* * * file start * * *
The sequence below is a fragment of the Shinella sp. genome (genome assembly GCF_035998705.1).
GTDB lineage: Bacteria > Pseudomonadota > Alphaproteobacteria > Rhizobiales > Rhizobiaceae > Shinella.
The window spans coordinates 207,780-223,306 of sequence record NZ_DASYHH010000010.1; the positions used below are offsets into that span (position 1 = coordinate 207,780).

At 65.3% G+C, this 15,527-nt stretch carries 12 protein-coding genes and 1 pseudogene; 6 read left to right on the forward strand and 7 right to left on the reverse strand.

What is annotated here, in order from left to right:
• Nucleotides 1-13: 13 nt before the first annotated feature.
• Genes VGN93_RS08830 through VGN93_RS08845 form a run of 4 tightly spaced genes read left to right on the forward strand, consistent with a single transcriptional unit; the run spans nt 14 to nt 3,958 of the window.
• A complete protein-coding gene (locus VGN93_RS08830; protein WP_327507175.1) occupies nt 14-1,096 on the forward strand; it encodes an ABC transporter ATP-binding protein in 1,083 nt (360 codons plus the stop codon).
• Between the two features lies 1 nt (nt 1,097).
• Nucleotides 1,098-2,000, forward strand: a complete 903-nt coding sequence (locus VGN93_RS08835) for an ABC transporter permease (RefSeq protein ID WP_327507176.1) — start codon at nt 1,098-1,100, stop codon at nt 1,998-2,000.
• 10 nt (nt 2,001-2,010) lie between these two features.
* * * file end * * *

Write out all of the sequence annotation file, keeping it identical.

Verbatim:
The sequence below is a fragment of the Shinella sp. genome (genome assembly GCF_035998705.1).
GTDB lineage: Bacteria > Pseudomonadota > Alphaproteobacteria > Rhizobiales > Rhizobiaceae > Shinella.
The window spans coordinates 207,780-223,306 of sequence record NZ_DASYHH010000010.1; the positions used below are offsets into that span (position 1 = coordinate 207,780).

At 65.3% G+C, this 15,527-nt stretch carries 12 protein-coding genes and 1 pseudogene; 6 read left to right on the forward strand and 7 right to left on the reverse strand.

What is annotated here, in order from left to right:
• Nucleotides 1-13: 13 nt before the first annotated feature.
• Genes VGN93_RS08830 through VGN93_RS08845 form a run of 4 tightly spaced genes read left to right on the forward strand, consistent with a single transcriptional unit; the run spans nt 14 to nt 3,958 of the window.
• A complete protein-coding gene (locus VGN93_RS08830; protein WP_327507175.1) occupies nt 14-1,096 on the forward strand; it encodes an ABC transporter ATP-binding protein in 1,083 nt (360 codons plus the stop codon).
• Between the two features lies 1 nt (nt 1,097).
• Nucleotides 1,098-2,000, forward strand: a complete 903-nt coding sequence (locus VGN93_RS08835) for an ABC transporter permease (RefSeq protein ID WP_327507176.1) — start codon at nt 1,098-1,100, stop codon at nt 1,998-2,000.
• 10 nt (nt 2,001-2,010) lie between these two features.